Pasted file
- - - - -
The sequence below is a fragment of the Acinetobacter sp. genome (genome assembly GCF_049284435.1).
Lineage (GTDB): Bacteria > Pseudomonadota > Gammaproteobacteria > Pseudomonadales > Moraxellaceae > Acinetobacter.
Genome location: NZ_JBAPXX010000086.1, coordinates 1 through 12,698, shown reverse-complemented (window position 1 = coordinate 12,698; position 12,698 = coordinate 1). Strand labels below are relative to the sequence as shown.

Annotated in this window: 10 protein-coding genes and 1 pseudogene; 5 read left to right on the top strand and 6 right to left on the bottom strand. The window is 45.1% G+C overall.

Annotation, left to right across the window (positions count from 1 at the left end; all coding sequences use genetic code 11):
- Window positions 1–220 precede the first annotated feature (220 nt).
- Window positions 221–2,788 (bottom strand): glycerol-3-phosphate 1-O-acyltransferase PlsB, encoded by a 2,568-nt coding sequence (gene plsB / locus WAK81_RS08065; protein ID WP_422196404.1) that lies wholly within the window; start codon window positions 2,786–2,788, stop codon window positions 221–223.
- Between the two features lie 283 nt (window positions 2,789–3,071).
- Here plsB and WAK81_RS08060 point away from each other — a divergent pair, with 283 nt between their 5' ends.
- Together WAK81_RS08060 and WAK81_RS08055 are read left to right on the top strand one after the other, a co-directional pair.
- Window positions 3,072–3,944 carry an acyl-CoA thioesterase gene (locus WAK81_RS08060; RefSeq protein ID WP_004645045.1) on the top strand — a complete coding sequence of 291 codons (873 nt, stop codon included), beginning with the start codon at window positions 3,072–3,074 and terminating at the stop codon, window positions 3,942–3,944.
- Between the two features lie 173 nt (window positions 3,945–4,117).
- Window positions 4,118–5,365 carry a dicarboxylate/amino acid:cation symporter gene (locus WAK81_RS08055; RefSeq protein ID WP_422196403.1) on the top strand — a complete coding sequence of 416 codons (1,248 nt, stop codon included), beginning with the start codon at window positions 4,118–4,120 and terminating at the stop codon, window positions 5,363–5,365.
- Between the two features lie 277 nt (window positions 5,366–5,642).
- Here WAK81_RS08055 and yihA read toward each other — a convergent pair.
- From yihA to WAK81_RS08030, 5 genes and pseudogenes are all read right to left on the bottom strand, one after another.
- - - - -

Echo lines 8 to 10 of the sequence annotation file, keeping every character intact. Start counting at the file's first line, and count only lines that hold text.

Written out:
- Between the two features lie 283 nt (window positions 2,789–3,071).
- Here plsB and WAK81_RS08060 point away from each other — a divergent pair, with 283 nt between their 5' ends.
- Together WAK81_RS08060 and WAK81_RS08055 are read left to right on the top strand one after the other, a co-directional pair.